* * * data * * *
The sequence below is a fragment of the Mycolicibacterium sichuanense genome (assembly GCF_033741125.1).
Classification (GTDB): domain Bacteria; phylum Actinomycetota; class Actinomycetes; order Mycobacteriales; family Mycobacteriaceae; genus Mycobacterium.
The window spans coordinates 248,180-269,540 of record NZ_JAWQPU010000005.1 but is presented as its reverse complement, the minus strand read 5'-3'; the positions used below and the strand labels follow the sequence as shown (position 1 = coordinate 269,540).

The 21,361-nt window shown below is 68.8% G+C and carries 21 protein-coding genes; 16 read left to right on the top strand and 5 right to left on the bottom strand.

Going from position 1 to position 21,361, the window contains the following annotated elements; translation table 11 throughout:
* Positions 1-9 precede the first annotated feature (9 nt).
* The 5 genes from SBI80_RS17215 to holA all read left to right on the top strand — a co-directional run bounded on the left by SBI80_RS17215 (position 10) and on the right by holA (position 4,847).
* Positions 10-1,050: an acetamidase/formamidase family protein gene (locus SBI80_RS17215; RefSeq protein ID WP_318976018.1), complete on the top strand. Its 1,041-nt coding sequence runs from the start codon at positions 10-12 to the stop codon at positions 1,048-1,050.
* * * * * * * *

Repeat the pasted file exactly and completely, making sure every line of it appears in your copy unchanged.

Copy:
The sequence below is a fragment of the Mycolicibacterium sichuanense genome (assembly GCF_033741125.1).
Classification (GTDB): domain Bacteria; phylum Actinomycetota; class Actinomycetes; order Mycobacteriales; family Mycobacteriaceae; genus Mycobacterium.
The window spans coordinates 248,180-269,540 of record NZ_JAWQPU010000005.1 but is presented as its reverse complement, the minus strand read 5'-3'; the positions used below and the strand labels follow the sequence as shown (position 1 = coordinate 269,540).

The 21,361-nt window shown below is 68.8% G+C and carries 21 protein-coding genes; 16 read left to right on the top strand and 5 right to left on the bottom strand.

Going from position 1 to position 21,361, the window contains the following annotated elements; translation table 11 throughout:
* Positions 1-9 precede the first annotated feature (9 nt).
* The 5 genes from SBI80_RS17215 to holA all read left to right on the top strand — a co-directional run bounded on the left by SBI80_RS17215 (position 10) and on the right by holA (position 4,847).
* Positions 10-1,050: an acetamidase/formamidase family protein gene (locus SBI80_RS17215; RefSeq protein ID WP_318976018.1), complete on the top strand. Its 1,041-nt coding sequence runs from the start codon at positions 10-12 to the stop codon at positions 1,048-1,050.